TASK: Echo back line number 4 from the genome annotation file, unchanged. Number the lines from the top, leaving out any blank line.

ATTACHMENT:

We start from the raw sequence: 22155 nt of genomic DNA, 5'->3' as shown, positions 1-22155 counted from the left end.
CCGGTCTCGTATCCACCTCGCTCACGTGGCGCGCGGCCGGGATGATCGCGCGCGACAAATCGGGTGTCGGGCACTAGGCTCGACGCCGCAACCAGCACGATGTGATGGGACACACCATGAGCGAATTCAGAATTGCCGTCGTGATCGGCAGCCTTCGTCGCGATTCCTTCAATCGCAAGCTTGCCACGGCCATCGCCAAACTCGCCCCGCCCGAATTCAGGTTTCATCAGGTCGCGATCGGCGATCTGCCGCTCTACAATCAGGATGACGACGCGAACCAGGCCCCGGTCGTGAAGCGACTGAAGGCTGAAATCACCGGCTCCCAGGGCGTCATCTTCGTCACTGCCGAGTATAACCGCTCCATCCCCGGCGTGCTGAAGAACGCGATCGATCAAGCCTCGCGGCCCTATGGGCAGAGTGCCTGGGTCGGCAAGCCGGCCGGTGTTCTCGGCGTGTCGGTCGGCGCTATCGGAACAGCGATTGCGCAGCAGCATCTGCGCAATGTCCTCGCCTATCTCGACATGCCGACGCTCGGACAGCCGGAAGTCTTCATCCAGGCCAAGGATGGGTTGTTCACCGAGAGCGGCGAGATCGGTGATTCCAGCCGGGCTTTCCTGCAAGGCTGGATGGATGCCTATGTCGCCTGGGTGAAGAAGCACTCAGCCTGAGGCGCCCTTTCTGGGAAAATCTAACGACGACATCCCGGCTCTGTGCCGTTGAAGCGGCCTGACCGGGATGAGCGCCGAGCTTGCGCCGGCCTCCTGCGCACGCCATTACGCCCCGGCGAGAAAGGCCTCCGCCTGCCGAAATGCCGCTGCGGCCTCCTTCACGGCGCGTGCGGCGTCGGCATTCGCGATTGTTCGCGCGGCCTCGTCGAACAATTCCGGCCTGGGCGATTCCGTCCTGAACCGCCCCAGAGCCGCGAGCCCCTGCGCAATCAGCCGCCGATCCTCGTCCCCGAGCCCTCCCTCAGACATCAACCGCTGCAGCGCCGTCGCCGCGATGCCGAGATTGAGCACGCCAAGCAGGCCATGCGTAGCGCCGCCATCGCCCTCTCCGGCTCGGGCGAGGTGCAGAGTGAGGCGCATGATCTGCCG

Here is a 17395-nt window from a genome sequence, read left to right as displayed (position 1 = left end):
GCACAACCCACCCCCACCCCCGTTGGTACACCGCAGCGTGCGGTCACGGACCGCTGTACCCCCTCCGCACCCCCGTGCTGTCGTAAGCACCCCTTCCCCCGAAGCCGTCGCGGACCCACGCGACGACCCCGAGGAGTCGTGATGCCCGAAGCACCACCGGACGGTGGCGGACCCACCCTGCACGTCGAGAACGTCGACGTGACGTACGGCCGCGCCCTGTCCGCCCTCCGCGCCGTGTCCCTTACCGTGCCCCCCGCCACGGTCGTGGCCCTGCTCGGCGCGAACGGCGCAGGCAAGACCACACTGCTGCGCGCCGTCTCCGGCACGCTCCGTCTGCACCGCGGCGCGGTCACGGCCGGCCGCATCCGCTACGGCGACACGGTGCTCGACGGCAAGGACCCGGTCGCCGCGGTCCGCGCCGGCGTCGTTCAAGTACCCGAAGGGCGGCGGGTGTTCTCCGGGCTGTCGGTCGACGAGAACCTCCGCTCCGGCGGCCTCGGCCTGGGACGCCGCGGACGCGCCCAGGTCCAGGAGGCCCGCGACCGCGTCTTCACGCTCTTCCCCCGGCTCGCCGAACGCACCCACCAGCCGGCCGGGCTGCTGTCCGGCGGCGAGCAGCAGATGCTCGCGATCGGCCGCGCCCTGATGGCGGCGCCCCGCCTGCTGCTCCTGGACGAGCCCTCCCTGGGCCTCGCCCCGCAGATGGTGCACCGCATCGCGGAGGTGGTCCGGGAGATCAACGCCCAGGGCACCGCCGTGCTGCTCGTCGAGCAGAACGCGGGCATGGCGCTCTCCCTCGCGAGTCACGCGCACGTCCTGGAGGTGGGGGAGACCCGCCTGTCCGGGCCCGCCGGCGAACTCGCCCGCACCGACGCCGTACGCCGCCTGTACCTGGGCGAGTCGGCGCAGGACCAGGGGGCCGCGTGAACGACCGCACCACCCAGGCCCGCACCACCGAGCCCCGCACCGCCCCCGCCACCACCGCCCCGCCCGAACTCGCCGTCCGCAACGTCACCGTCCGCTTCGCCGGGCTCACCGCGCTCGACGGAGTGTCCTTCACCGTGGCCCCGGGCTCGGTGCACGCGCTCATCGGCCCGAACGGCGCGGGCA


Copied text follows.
GCACAACCCACCCCCACCCCCGTTGGTACACCGCAGCGTGCGGTCACGGACCGCTGTACCCCCTCCGCACCCCCGTGCTGTCGTAAGCACCCCTTCCCCCGAAGCCGTCGCGGACCCACGCGACGACCCCGAGGAGTCGTGATGCCCGAAGCACCACCGGACGGTGGCGGACCCACCCTGCACGTCGAGAACGTCGACGTGACGTACGGCCGCGCCCTGTCCGCCCTCCGCGCCGTGTCCCTTACCGTGCCCCCCGCCACGGTCGTGGCCCTGCTCGGCGCGAACGGCGCAGGCAAGACCACACTGCTGCGCGCCGTCTCCGGCACGCTCCGTCTGCACCGCGGCGCGGTCACGGCCGGCCGCATCCGCTACGGCGACACGGTGCTCGACGGCAAGGACCCGGTCGCCGCGGTCCGCGCCGGCGTCGTTCAAGTACCCGAAGGGCGGCGGGTGTTCTCCGGGCTGTCGGTCGACGAGAACCTCCGCTCCGGCGGCCTCGGCCTGGGACGCCGCGGACGCGCCCAGGTCCAGGAGGCCCGCGACCGCGTCTTCACGCTCTTCCCCCGGCTCGCCGAACGCACCCACCAGCCGGCCGGGCTGCTGTCCGGCGGCGAGCAGCAGATGCTCGCGATCGGCCGCGCCCTGATGGCGGCGCCCCGCCTGCTGCTCCTGGACGAGCCCTCCCTGGGCCTCGCCCCGCAGATGGTGCACCGCATCGCGGAGGTGGTCCGGGAGATCAACGCCCAGGGCACCGCCGTGCTGCTCGTCGAGCAGAACGCGGGCATGGCGCTCTCCCTCGCGAGTCACGCGCACGTCCTGGAGGTGGGGGAGACCCGCCTGTCCGGGCCCGCCGGCGAACTCGCCCGCACCGACGCCGTACGCCGCCTGTACCTGGGCGAGTCGGCGCAGGACCAGGGGGCCGCGTGAACGACCGCACCACCCAGGCCCGCACCACCGAGCCCCGCACCGCCCCCGCCACCACCGCCCCGCCCGAACTCGCCGTCCGCAACGTCACCGTCCGCTTCGCCGGGCTCACCGCGCTCGACGGAGTGTCCTTCACCGTGGCCCCGGGCTCGGTGCACGCGCTCATCGGCCCGAACGGCGCGGGCA